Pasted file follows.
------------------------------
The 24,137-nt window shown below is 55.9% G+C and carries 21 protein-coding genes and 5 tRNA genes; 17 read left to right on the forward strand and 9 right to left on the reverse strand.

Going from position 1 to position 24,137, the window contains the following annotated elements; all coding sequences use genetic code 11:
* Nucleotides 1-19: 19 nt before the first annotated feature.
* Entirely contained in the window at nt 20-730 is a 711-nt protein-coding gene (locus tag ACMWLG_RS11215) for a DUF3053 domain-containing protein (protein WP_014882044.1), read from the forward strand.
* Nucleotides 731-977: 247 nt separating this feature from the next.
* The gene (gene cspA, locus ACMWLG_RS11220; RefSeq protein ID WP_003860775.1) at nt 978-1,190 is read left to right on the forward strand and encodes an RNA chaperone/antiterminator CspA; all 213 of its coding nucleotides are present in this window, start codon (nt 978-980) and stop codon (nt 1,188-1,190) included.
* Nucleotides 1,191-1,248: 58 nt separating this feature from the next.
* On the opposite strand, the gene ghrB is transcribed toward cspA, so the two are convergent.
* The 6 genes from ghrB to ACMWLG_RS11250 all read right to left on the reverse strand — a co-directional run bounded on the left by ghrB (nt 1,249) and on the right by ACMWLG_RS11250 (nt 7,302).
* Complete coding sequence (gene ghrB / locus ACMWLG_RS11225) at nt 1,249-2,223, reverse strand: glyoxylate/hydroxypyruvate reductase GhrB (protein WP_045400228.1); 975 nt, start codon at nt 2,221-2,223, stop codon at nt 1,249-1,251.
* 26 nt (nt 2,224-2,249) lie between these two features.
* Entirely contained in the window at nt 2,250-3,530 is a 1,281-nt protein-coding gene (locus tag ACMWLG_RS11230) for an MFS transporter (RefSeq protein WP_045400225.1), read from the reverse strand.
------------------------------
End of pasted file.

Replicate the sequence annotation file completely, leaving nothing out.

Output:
The 24,137-nt window shown below is 55.9% G+C and carries 21 protein-coding genes and 5 tRNA genes; 17 read left to right on the forward strand and 9 right to left on the reverse strand.

Going from position 1 to position 24,137, the window contains the following annotated elements; all coding sequences use genetic code 11:
* Nucleotides 1-19: 19 nt before the first annotated feature.
* Entirely contained in the window at nt 20-730 is a 711-nt protein-coding gene (locus tag ACMWLG_RS11215) for a DUF3053 domain-containing protein (protein WP_014882044.1), read from the forward strand.
* Nucleotides 731-977: 247 nt separating this feature from the next.
* The gene (gene cspA, locus ACMWLG_RS11220; RefSeq protein ID WP_003860775.1) at nt 978-1,190 is read left to right on the forward strand and encodes an RNA chaperone/antiterminator CspA; all 213 of its coding nucleotides are present in this window, start codon (nt 978-980) and stop codon (nt 1,188-1,190) included.
* Nucleotides 1,191-1,248: 58 nt separating this feature from the next.
* On the opposite strand, the gene ghrB is transcribed toward cspA, so the two are convergent.
* The 6 genes from ghrB to ACMWLG_RS11250 all read right to left on the reverse strand — a co-directional run bounded on the left by ghrB (nt 1,249) and on the right by ACMWLG_RS11250 (nt 7,302).
* Complete coding sequence (gene ghrB / locus ACMWLG_RS11225) at nt 1,249-2,223, reverse strand: glyoxylate/hydroxypyruvate reductase GhrB (protein WP_045400228.1); 975 nt, start codon at nt 2,221-2,223, stop codon at nt 1,249-1,251.
* 26 nt (nt 2,224-2,249) lie between these two features.
* Entirely contained in the window at nt 2,250-3,530 is a 1,281-nt protein-coding gene (locus tag ACMWLG_RS11230) for an MFS transporter (RefSeq protein WP_045400225.1), read from the reverse strand.